New York, October 13, 2021 – The Ansar Allah group, known as the Houthis, must release journalist Youness Abdelsalam immediately and stop abducting and threatening members of the press, the Committee to Protect Journalists said today.
Houthi forces detained Abdelsalam in the capital Sanaa in central Yemen on August 4 and have been holding him since at the Security and Intelligence Agency in the city, according to his brother, Sultan Abdelsalam and the journalist’s lawyer, Abdel Majeed Farea Sabra, who both spoke to CPJ via messaging app. Houthi forces have controlled Sanaa since 2014 and have effectively taken over government institutions formerly run by Yemen’s internationally recognized government, including intelligence agencies and the judiciary. Sabra and Abdelsalam’s brother said that the journalist has not been formally charged.
The independent online Yemeni newspaper Al-Masdar reported that Abdelsalam was apparently arrested after he left home in Sanaa to eat dinner at a nearby restaurant. The Houthis are holding at least four other journalists, all of whom face a death sentence, and have assaulted, imprisoned, and forced out journalists from areas under the group’s control over the last several years, as CPJ has documented.
“The Houthis’ campaign against journalists knows no bounds, and now more than ever the international community needs to take action,” CPJ Senior Middle East and North Africa Researcher Justin Shilad said. “The Houthis must release Youness Abdelsalam immediately and stop abducting journalists.”
Abdelsalam suffers from several health issues and his family has only been able to visit him once in prison since his arrest, the journalist’s brother told CPJ. Sabra, the lawyer, told CPJ that soldiers were present during the family visit and that the Houthis generally warn those in their custody not to talk about their condition or any charges they may face.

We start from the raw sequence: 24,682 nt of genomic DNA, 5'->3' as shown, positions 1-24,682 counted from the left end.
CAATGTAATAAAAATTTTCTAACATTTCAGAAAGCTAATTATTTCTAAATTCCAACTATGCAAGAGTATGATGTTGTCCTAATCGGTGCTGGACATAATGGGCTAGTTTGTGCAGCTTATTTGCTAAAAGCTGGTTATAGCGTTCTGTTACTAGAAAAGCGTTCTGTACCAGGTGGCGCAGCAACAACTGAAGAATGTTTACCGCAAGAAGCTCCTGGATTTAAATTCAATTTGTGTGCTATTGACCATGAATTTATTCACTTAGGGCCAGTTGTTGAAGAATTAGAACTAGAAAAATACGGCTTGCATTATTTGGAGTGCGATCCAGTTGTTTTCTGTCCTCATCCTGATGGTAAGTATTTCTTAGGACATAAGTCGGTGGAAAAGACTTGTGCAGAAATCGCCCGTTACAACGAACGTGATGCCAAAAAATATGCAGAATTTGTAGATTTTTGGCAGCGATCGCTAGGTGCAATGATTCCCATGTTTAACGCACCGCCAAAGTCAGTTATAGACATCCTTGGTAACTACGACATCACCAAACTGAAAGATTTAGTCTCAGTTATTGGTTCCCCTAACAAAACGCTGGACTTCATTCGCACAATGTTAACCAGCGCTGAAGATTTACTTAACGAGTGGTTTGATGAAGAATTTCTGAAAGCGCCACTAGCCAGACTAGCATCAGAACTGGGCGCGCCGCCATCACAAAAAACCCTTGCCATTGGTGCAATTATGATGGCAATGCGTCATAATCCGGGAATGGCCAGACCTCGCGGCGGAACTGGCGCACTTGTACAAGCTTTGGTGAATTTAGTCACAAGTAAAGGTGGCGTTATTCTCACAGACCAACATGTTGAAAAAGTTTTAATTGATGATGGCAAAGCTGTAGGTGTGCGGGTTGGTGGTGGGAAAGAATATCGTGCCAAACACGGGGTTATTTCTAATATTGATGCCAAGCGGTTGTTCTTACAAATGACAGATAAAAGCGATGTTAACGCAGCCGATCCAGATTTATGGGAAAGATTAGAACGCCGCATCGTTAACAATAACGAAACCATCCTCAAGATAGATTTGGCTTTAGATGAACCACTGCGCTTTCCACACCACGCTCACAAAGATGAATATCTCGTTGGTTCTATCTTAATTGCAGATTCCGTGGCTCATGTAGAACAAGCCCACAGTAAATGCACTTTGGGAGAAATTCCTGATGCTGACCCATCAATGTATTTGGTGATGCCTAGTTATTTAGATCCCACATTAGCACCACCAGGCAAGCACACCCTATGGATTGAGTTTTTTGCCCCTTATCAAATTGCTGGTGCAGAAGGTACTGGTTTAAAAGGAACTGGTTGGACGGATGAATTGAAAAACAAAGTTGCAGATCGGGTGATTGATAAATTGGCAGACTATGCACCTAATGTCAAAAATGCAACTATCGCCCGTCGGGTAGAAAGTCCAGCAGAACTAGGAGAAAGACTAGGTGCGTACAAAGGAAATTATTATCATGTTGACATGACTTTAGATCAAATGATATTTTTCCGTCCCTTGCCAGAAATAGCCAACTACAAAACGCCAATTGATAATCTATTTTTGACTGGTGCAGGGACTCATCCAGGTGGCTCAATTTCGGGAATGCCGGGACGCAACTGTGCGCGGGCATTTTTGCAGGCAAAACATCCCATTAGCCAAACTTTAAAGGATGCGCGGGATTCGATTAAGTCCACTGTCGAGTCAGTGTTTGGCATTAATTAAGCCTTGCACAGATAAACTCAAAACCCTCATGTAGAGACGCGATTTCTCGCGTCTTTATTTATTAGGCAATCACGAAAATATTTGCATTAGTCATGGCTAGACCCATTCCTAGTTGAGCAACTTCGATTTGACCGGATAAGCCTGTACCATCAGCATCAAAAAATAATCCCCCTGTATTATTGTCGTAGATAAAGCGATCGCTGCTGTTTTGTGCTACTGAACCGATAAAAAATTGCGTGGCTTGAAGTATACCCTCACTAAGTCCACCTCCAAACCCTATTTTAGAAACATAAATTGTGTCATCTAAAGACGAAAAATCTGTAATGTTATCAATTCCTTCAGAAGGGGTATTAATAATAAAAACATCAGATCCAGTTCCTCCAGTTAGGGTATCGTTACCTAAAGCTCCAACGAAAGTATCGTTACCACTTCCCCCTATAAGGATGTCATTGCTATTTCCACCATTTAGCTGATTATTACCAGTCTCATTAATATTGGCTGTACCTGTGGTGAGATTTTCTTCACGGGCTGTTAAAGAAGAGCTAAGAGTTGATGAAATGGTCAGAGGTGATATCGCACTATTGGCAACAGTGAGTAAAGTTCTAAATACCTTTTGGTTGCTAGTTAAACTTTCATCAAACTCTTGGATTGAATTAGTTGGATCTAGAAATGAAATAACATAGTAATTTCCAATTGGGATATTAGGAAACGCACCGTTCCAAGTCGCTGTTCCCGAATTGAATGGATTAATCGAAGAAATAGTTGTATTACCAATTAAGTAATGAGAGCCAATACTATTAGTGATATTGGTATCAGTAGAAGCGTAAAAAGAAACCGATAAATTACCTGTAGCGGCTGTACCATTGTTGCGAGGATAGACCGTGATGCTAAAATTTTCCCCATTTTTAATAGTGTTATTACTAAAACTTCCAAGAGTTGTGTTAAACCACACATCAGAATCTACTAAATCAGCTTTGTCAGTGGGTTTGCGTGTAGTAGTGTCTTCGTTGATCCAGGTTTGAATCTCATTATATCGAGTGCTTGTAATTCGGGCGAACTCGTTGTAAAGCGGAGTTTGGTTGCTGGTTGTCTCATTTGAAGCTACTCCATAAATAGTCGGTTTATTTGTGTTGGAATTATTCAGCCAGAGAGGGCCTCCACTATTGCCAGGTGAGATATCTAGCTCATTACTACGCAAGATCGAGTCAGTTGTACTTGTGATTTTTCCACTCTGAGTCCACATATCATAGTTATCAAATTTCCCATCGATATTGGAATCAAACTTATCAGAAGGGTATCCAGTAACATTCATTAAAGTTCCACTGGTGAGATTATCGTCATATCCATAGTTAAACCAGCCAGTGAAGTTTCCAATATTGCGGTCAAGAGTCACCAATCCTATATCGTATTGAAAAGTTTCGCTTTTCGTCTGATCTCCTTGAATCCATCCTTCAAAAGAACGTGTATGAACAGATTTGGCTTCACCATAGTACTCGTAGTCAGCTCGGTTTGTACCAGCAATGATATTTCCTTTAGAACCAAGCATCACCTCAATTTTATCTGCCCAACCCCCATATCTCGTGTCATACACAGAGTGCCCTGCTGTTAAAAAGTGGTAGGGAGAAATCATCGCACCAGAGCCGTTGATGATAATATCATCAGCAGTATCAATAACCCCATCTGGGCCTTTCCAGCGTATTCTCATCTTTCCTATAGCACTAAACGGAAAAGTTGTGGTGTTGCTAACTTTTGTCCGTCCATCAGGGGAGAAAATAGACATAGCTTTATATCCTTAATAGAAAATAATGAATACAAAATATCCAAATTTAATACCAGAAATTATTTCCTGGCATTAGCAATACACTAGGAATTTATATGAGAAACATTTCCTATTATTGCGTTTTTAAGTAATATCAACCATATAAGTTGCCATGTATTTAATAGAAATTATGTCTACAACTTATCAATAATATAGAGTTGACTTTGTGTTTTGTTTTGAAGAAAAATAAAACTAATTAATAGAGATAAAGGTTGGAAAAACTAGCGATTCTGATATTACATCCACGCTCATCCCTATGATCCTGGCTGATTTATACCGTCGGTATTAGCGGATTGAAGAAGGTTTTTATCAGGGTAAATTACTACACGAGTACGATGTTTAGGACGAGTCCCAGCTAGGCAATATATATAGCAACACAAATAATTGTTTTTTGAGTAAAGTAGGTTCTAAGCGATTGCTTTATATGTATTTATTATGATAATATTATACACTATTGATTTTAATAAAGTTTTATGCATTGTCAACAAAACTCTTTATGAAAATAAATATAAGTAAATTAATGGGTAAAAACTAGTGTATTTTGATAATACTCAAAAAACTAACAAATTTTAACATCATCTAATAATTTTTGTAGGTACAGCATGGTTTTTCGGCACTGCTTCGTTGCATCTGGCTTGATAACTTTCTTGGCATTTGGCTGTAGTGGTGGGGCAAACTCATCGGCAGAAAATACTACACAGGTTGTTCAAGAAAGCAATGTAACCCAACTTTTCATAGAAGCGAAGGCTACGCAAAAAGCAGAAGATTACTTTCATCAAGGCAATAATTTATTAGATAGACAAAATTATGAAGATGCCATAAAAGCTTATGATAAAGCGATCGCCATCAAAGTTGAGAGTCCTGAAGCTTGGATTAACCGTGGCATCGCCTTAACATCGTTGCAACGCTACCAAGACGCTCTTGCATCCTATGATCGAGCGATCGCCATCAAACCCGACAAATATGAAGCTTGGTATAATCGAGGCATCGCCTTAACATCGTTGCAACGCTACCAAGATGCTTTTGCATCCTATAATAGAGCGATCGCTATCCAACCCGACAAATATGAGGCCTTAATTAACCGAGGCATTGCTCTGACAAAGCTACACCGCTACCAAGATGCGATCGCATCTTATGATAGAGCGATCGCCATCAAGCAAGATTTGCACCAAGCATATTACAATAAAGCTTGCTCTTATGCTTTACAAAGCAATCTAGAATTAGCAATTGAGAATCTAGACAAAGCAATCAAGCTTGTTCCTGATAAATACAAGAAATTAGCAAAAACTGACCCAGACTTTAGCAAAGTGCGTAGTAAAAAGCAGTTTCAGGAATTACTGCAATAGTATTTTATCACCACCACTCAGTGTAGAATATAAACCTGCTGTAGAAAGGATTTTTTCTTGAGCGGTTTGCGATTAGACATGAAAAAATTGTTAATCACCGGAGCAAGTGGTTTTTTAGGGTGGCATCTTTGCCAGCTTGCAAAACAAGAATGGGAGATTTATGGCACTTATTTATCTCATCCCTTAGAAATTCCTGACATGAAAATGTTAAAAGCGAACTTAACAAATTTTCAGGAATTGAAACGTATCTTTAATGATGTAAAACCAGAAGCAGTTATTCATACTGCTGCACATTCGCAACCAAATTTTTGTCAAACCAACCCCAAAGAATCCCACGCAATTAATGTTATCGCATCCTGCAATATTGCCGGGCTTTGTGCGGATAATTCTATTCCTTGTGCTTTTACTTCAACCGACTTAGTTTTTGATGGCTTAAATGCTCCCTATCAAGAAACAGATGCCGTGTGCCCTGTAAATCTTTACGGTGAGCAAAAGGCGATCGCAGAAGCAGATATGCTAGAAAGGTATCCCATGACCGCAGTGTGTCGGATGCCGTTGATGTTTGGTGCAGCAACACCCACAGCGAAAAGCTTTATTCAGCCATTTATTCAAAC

Sultan Abdelsalam told CPJ that his brother wrote for local newspapers in Yemen, though could not recall their names, as well as the private daily news website Almawqea Post. He said that his brother covered politics and wrote in opposition to both the Yemeni government and the Houthis. He said that his brother’s arrest may have been in response to the journalist’s Facebook posts criticizing organized religion and Houthi attacks on Marib.
In a separate incident, Ali al-Sakani, a journalist in Yemeni government-controlled Marib in the central north of the country, who tweets news in English on his personal account as well as a news-focused Twitter account Yemen Mirror, told CPJ via messaging app that an unidentified individual called him on his cell phone October 9 and threatened him over his social media activity generally, saying “we know how to reach you and stop you soon.”
Al-Sakani’s recent reporting on Twitter is on the Houthi advance on the region, according to CPJ’s review.
CPJ emailed Ansar Allah spokesman Mohammad Abdulsalam for comment but did not receive a response.